I know people who are committed lifelong environmentalists who worry about recycling every last scrap of paper, yet have deliberately had children. It's like worrying about switching off your lightbulbs whilst driving a fuckin Hummer!

And yet it's considered very bad form for me to mention overpopulation and its attendant overconsumption, I'm supposed to be happy for them.

We understand this idea with cats and dogs: if we give them great health care and a guaranteed food supply then they'll overbreed, so the responsible thing is to neuter them. Somehow we don't apply that to humans, yet the cats/dogs thing isn't a metaphor, it's a straightforward comparison.

People deliberately having babies are like people who won't neuter their cats and wanting me to be happy about them bringing new kittens into a world where there are too many cats fucking up our wildlife and we have millions of unwanted kittens already.

Climate change has been around in the background of public consciousness for a decade or two, peak oil has finally come through in the last year, but the other big imminent threat is overpopulation and it's just being ignored.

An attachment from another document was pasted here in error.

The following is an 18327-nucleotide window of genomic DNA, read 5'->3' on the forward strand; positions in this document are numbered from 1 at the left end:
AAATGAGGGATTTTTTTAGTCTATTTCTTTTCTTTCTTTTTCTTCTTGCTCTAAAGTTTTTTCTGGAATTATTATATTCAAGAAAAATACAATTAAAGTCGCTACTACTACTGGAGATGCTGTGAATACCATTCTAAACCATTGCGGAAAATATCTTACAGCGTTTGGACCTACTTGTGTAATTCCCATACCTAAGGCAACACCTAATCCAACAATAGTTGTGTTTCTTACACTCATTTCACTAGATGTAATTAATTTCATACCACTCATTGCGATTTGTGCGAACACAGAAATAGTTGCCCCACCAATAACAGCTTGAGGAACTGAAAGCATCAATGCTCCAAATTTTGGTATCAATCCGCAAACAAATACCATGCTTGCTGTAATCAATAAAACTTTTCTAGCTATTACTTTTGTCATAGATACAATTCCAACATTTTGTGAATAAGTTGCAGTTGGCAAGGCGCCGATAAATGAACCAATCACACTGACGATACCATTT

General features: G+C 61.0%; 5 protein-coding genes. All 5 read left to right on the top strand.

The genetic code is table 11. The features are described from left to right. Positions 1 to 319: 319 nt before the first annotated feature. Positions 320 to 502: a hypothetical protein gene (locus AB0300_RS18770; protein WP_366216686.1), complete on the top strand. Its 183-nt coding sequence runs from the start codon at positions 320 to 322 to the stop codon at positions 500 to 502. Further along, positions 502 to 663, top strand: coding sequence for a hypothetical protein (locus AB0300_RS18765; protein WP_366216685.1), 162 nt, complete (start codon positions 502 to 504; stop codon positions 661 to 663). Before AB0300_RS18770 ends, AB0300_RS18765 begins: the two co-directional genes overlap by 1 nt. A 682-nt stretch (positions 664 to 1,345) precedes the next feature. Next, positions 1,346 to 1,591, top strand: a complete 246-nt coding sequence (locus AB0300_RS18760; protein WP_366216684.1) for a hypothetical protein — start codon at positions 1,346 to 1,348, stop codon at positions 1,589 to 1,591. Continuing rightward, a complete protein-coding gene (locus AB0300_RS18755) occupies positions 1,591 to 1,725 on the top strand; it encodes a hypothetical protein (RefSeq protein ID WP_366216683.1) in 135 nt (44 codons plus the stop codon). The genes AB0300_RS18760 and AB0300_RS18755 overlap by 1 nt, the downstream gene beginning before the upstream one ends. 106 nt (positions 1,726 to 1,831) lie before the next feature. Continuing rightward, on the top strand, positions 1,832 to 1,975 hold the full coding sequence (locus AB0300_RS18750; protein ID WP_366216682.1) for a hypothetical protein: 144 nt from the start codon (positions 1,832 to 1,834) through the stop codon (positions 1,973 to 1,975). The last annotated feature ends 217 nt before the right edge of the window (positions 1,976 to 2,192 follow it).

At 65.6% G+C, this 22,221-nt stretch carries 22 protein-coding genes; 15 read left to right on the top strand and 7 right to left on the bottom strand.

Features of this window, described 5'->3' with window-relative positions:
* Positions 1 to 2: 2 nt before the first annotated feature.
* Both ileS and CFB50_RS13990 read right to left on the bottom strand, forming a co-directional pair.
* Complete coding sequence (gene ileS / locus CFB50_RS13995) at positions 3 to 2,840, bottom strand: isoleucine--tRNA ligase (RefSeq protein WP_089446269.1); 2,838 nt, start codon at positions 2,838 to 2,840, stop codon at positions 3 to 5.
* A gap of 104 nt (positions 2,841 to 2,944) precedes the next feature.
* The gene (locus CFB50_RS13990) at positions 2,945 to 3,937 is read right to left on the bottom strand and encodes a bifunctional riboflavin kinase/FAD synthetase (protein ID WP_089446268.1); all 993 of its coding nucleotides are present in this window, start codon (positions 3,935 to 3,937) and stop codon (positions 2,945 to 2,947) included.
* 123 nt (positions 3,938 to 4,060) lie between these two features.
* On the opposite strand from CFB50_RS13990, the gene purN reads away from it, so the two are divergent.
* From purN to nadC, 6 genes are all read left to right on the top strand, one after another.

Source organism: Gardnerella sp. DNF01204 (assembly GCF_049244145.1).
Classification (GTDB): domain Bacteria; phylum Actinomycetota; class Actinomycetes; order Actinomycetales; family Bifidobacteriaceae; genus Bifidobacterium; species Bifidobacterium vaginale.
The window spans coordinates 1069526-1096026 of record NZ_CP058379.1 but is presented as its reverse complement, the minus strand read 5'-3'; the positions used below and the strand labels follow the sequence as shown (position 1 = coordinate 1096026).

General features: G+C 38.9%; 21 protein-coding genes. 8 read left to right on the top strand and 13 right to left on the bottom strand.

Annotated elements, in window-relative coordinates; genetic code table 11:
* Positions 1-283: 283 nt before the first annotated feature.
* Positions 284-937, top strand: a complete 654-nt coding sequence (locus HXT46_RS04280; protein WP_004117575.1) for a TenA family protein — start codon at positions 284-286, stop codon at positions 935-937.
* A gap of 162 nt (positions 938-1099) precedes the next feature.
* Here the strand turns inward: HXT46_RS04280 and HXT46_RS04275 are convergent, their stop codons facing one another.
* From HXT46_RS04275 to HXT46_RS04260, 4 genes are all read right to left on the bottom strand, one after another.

Perhaps its because they're figuring ways to make a business opporutnity out of the first two (at least in the short term, which is all business is interested in), whereas having less consumers cannot make business sense.

To have any serious chance of worthwhile survival then, we not only have to come up with solutions to these problems, we have to dismantle the paradigm that allows them to get so bad, we have to tackle and demolish capitalism, the concept of perpetual economic growth, and all large concentrations of power.

Enormous and impossible as it sounds, it's the only thing that gives us a fighting chance. Do recognise that empowering people individually - giving them a sense of control over their lives, of personal worth and of having the right to affect the things that affect them - is the key first step in this. So, like I say, less of the self-depracation Jane!

zoe said...

to highlight the us' relaxed and enlightened approach to sex education, abortion laws and the rest, south dacota have justtightened up their laws.